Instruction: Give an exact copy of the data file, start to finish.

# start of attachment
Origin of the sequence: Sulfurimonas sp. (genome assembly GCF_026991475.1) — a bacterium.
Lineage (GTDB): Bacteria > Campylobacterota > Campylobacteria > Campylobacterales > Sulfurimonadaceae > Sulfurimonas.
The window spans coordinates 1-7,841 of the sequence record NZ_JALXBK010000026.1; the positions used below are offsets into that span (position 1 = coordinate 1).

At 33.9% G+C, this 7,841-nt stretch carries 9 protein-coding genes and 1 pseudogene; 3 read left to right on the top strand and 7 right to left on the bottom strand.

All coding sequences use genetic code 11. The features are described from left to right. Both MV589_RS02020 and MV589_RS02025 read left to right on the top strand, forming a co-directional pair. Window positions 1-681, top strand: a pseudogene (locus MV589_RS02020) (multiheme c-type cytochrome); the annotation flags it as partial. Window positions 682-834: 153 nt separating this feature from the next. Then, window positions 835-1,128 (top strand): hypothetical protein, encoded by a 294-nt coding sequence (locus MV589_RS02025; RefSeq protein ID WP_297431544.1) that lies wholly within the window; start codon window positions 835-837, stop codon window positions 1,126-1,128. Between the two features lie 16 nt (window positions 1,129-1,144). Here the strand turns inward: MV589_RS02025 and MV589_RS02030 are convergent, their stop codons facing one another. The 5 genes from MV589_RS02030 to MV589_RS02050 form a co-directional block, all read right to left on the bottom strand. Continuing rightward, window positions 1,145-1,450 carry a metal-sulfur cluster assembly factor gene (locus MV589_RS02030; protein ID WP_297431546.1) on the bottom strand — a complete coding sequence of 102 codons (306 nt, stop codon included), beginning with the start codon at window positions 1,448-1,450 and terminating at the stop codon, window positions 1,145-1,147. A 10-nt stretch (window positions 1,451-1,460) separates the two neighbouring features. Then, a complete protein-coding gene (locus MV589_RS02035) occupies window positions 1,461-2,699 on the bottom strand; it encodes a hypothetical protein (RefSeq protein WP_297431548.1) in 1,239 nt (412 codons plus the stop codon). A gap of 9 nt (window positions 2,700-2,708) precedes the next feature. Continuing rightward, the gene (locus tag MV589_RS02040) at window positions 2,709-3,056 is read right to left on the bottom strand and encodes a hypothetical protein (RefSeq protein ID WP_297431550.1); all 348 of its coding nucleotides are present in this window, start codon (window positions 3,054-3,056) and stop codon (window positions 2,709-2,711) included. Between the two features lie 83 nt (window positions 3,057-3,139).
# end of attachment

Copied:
Origin of the sequence: Sulfurimonas sp. (genome assembly GCF_026991475.1) — a bacterium.
Lineage (GTDB): Bacteria > Campylobacterota > Campylobacteria > Campylobacterales > Sulfurimonadaceae > Sulfurimonas.
The window spans coordinates 1-7,841 of the sequence record NZ_JALXBK010000026.1; the positions used below are offsets into that span (position 1 = coordinate 1).

At 33.9% G+C, this 7,841-nt stretch carries 9 protein-coding genes and 1 pseudogene; 3 read left to right on the top strand and 7 right to left on the bottom strand.

All coding sequences use genetic code 11. The features are described from left to right. Both MV589_RS02020 and MV589_RS02025 read left to right on the top strand, forming a co-directional pair. Window positions 1-681, top strand: a pseudogene (locus MV589_RS02020) (multiheme c-type cytochrome); the annotation flags it as partial. Window positions 682-834: 153 nt separating this feature from the next. Then, window positions 835-1,128 (top strand): hypothetical protein, encoded by a 294-nt coding sequence (locus MV589_RS02025; RefSeq protein ID WP_297431544.1) that lies wholly within the window; start codon window positions 835-837, stop codon window positions 1,126-1,128. Between the two features lie 16 nt (window positions 1,129-1,144). Here the strand turns inward: MV589_RS02025 and MV589_RS02030 are convergent, their stop codons facing one another. The 5 genes from MV589_RS02030 to MV589_RS02050 form a co-directional block, all read right to left on the bottom strand. Continuing rightward, window positions 1,145-1,450 carry a metal-sulfur cluster assembly factor gene (locus MV589_RS02030; protein ID WP_297431546.1) on the bottom strand — a complete coding sequence of 102 codons (306 nt, stop codon included), beginning with the start codon at window positions 1,448-1,450 and terminating at the stop codon, window positions 1,145-1,147. A 10-nt stretch (window positions 1,451-1,460) separates the two neighbouring features. Then, a complete protein-coding gene (locus MV589_RS02035) occupies window positions 1,461-2,699 on the bottom strand; it encodes a hypothetical protein (RefSeq protein WP_297431548.1) in 1,239 nt (412 codons plus the stop codon). A gap of 9 nt (window positions 2,700-2,708) precedes the next feature. Continuing rightward, the gene (locus tag MV589_RS02040) at window positions 2,709-3,056 is read right to left on the bottom strand and encodes a hypothetical protein (RefSeq protein ID WP_297431550.1); all 348 of its coding nucleotides are present in this window, start codon (window positions 3,054-3,056) and stop codon (window positions 2,709-2,711) included. Between the two features lie 83 nt (window positions 3,057-3,139).